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PLAY Program Supports Youth Connection to Land and Culture

Esk'etemc FN Hero Img

Along the Fraser River in Central B.C., Right To Play community partner Esk’etemc First Nation is fostering youth connection to Secwépemc cultural traditions.

“I got into sewing when I was representing our school district as their First Nations Role Model”, Right To Play Community Mentor (CM) Dallas explains. “A lot of regalia and stuff is quite expensive if you don’t know how to sew... I knew how to sew from my high school education, so I started making my own patterns and learning from other people,” he shares.

That was in 2018, around the time Dallas got involved with the Youth Center in Esk’etemc. “I looked at how many kids wanted to learn, and then I bought a few rolls of fabric and ribbon,” and it took off from there. Since then, Dallas has hosted belt, fan, and bustle making workshops in addition to teaching youth how to make ribbon skirts and shirts. Often, workshops will be open to family members and turn into an intergenerational event. “It’s really popular,” Dallas says, “people really like learning.”

Click here to see some highlights from regalia workshops

Dallas is inspired by creators like Sophie Bob and Sherry Mckay, and brings ideas back to the Right To Play program from workshops he attends in B.C. and Alberta, Secwépemc territory and beyond. “I enjoy learning about the meanings of why we wear [ribbon skirts and shirts]. Like, for women, it’s their connection to mother earth – that's why you see the fringe on the sides – and the length is supposed to touch the tall grass when they’re walking, so it’s like their connection to earth... for the men, it’s like the ribbon hanging off of the shirt is to let go of any negative energy that is happening to you or coming at you from someone else.”

Carla*, a Right To Play program participant, shares “Dallas is the one who taught me to make ribbon skirts last year.” Dallas adds, “Carla didn’t know how – she would ask me to make her one, so I said, well, let’s go step by step... and now she even makes her own for others in the community.”

“I wouldn’t be here if it wasn’t for the kids. That’s what drives me to come to work.” - Dallas

After attending the community’s Right To Play programming for 5 years, earlier this year Carla was hired on part-time by the Youth Center to be an on-call youth worker, supporting CM Dallas with programs like Right To Play. She is also a member of the Nation’s Youth Council. An avid soccer player, Carla finds she has naturally begun to take on a leadership role with younger youth since participating in program: “I taught Callum* to do the rainbow kick, you know – the donkey kick – with the soccer ball”, she says.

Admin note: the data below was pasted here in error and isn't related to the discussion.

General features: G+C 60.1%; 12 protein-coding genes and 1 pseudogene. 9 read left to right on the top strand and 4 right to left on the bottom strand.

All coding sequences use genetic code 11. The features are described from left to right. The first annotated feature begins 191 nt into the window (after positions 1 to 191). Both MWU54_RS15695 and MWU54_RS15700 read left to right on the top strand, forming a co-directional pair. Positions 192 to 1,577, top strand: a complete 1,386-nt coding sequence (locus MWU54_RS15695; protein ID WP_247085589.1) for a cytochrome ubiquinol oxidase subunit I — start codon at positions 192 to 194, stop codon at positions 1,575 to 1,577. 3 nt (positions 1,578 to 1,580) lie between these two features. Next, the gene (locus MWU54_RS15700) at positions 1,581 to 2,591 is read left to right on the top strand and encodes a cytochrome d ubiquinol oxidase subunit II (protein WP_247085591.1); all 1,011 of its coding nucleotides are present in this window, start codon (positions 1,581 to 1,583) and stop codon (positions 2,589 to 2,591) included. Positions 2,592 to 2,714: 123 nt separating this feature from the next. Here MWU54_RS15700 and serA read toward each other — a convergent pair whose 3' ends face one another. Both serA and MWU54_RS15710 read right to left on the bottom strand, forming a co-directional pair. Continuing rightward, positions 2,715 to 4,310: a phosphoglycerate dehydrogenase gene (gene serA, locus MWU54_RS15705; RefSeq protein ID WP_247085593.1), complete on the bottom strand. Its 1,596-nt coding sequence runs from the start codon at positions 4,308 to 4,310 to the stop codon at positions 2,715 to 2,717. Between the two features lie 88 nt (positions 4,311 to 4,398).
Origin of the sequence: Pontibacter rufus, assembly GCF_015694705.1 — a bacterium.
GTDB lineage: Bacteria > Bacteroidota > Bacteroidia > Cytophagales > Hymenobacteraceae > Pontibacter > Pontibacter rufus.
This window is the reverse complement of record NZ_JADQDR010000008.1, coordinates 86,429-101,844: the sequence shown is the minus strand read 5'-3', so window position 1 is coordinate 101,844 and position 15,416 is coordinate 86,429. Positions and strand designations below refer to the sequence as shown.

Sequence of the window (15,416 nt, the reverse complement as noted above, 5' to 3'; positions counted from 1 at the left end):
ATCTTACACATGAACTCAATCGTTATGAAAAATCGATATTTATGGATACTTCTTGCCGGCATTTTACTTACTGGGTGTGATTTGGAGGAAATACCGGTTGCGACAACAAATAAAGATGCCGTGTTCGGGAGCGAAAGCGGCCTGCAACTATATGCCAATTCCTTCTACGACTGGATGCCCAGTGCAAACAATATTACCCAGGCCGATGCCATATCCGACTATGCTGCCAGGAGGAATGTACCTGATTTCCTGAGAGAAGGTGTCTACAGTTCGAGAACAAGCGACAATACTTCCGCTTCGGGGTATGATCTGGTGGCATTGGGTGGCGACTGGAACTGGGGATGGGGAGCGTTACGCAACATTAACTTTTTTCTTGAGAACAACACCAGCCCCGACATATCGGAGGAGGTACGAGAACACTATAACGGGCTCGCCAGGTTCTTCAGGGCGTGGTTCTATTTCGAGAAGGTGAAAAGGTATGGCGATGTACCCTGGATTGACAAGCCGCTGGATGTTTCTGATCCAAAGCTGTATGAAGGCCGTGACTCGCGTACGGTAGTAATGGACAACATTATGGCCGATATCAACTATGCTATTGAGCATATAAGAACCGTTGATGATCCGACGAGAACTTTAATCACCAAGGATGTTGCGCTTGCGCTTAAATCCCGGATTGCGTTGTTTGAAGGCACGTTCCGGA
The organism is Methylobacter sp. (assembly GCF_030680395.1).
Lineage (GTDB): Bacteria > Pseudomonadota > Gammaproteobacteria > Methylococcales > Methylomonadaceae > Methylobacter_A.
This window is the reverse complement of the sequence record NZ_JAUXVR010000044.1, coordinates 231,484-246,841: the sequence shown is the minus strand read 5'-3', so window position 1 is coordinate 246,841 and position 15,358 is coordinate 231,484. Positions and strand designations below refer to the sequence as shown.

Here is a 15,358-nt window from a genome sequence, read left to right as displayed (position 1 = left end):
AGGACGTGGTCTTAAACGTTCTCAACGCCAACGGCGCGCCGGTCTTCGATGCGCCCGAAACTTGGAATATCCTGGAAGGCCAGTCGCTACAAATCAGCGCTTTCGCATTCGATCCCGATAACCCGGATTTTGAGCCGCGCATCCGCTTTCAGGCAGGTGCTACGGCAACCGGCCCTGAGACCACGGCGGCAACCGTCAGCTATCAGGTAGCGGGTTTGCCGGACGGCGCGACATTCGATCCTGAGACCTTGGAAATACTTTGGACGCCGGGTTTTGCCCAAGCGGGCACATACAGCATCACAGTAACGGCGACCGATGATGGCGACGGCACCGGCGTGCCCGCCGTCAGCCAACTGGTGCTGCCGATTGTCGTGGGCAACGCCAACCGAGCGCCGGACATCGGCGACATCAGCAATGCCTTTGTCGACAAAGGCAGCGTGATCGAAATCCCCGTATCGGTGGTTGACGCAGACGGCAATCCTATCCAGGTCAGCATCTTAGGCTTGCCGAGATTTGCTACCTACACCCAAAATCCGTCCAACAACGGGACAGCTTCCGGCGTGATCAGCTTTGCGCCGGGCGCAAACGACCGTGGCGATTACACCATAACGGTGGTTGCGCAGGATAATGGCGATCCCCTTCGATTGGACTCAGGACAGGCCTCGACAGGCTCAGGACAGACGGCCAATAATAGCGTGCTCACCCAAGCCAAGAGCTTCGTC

The cultural programming Dallas puts on for the youth doesn’t stop at regalia making either, he explains, “I think a big one too is our land-based programming; last year we took kids fishing to one of our fishing spots on the Fraser River and we caught fish, and the next day we took it to our school to cut and then all of our grandmothers came and showed us how to dry salmon. Then we gave it to community members when it was all said and done.”

Esk-etemc FN - Img 2

Before 2018, the community had gone 5 years without youth programming after their Youth Center was condemned. Dallas shares, “I think that’s [where my passion comes] from; from kids not having a Youth Center to go to. It’s just the kids,” he says sincerely, “I wouldn’t be here if it wasn’t for the kids. That’s what drives me to come to work.”

His passion and care do not go unnoticed. When asked what the Right To Play program means to her, Carla says, “I feel like Right to Play helps me get out there, like, I used to just be at home… but now I come here all the time. [As] a youth, I can always come here.”

*Names have been changed.